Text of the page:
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<i>The Philosophy of <i>Piers Plowman</i>: The Ethics and Epistemology of Love in Late Medieval Thought</i>

The Philosophy of Piers Plowman: The Ethics and Epistemology of Love in Late Medieval Thought

Strong examines PPl in light of contemporary intellectual thought. He argues that where the philosophers John Duns Scotus (c. 1266–1308) and William of Ockham (c. 1285–1347) revolutionize the view of human potential through their theories of epistemology, ethics, and freedom of the will, L vivifies these ideas by contextualizing them in an individual’s search for truth and love. The innovations of Scotus and Ockham not only serve as a vital hermeneutic for PPl, but also proves that a literary expression of philosophy works bilaterally, fostering a deepened awareness of the other discipline. The text’s overriding question, thus, lies not in how faith drives Will’s search forward, but which choices respond most efficaciously to God’s goodness.
The opening chapter situates Scotus and Ockham within the Scholastic milieu, specifically how their theories empower each person to realize his potential in recognizing and reciprocating divine love. The next chapter focuses upon the poem’s second vision where the King must grasp that certain natural rights supersede the pre-determined boundaries of social law or custom. These rights are liberties guaranteed to every person so that they can lead a productive, meaningful life. The King’s interpretation of their import mirrors the early modern theory of subjective rights promulgated by William of Ockham and highlights the individual ability to assess what is morally desirable. The third chapter delves into the matter of epistemology, specifically that of intuitive and abstractive cognition. Under this lens, Will’s interaction with the hypostatized figures of the mind, such as Wit, Study, and Imagynatyf, distinguishes speculation from concrete perception, marks the bounds of cognition, and reveals the point where one must rely upon faith. In the final chapters, Will’s inquiries shift from cognitive to affective ones. The instruction he receives makes clear that his choice to love supersedes all other concerns. Similarly, Scotus and Ockham maintain that although the intellect can discern God as the highest good to be loved, the will is not compelled to act upon this knowledge; it can either seek or not seek beatitude. Both the will and Will’s freedom to choose not only functions as an incorporeal fingerprint defining one’s identity, but also depicts the challenge confronting every individual – maintaining a loving relationship.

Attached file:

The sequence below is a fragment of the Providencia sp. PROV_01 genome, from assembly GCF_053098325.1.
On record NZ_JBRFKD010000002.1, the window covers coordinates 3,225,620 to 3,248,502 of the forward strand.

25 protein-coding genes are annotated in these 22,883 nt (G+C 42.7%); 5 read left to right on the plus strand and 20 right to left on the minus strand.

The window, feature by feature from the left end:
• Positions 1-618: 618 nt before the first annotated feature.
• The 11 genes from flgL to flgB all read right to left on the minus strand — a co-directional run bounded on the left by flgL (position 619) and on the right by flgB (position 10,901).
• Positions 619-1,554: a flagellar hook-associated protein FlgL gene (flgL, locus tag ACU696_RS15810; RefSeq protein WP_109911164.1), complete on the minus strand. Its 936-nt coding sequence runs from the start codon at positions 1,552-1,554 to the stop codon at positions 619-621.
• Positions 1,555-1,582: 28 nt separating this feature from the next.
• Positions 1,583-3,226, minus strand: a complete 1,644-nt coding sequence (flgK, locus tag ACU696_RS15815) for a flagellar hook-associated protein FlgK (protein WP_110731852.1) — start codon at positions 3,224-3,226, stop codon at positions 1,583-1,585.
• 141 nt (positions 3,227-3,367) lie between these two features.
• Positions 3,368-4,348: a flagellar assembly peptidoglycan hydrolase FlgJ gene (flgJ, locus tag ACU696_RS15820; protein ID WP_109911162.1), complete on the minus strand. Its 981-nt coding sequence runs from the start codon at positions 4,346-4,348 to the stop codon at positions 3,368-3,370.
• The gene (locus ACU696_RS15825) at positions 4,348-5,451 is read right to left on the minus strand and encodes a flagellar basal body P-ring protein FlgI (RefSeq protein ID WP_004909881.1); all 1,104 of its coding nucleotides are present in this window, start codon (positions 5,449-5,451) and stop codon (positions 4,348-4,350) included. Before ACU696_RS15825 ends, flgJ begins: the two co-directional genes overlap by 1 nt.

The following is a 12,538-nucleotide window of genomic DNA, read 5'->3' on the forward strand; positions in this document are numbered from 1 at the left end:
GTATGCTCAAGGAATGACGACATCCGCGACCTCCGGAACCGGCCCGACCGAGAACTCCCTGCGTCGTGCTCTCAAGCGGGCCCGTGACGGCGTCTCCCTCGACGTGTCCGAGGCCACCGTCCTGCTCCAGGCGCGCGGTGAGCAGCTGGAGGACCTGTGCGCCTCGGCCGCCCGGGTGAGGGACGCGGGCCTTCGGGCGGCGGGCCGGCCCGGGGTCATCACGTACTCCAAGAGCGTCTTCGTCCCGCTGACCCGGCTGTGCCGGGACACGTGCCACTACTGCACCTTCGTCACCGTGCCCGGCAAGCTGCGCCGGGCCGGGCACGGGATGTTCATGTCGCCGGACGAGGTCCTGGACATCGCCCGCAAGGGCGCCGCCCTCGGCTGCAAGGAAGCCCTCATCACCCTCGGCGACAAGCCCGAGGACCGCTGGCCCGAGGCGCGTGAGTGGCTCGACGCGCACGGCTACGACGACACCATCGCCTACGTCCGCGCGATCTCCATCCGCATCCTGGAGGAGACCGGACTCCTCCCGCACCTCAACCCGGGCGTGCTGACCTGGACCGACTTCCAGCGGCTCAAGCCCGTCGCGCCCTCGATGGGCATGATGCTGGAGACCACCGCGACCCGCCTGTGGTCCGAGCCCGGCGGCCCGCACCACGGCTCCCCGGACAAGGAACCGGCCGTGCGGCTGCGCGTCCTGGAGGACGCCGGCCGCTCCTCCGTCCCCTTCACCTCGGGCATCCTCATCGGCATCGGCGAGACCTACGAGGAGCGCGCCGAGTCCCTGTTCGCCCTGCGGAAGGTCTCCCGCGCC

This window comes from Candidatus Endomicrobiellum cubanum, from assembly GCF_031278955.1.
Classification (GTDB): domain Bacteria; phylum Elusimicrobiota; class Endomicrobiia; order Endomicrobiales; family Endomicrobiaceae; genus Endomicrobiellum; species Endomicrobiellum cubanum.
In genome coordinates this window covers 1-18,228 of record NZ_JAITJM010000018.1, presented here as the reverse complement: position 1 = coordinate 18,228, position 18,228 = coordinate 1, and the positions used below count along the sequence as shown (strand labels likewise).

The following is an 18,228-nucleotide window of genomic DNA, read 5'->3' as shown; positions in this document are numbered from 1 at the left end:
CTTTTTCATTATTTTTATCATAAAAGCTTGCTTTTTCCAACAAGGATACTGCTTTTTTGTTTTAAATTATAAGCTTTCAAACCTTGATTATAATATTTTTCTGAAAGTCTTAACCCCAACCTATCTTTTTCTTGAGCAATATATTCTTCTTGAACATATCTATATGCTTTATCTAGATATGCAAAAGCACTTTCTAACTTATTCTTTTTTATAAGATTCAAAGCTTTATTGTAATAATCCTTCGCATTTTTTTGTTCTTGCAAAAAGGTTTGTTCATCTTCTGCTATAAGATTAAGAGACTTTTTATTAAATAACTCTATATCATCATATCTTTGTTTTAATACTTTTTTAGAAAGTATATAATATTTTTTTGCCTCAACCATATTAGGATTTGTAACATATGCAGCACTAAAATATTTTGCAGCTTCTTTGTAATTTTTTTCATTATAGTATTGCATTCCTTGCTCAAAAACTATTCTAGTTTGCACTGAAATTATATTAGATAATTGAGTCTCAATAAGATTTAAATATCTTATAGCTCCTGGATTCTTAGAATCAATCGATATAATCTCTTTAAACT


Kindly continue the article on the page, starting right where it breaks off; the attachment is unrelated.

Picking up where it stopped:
Strong contends that Scotus’s and Ockham’s innovation mirrors the ethical and epistemic issues developed in the later sections of the poem, known as the ‘vita,’ which display the ‘life of learning’ that Will has undergone. Both thinkers prioritize the will above the other faculties, asserting that it can initiate an act of love on its own. Their volitionist thinking explains the text’s culminating emphasis upon charity and exercising it. When Anima states that charity springs from ‘a fre liberal wille,’ it becomes clear that the font of love springs from within (B.XV.150). This meeting with Anima marks the turning point of the poem, for Will must recognize and utilize this internal power in order to fulfill his intended goal. Depicting the will as the most direct path to fulfillment proves consonant with Scotist and Ockhamist thought. By affording the will a distinct power, their advances redefine the psychology of love and, in the process, affirm the veracity of the counsel presented in the fifth and final visions as well as the kind of knowing that Will seeks throughout his journey.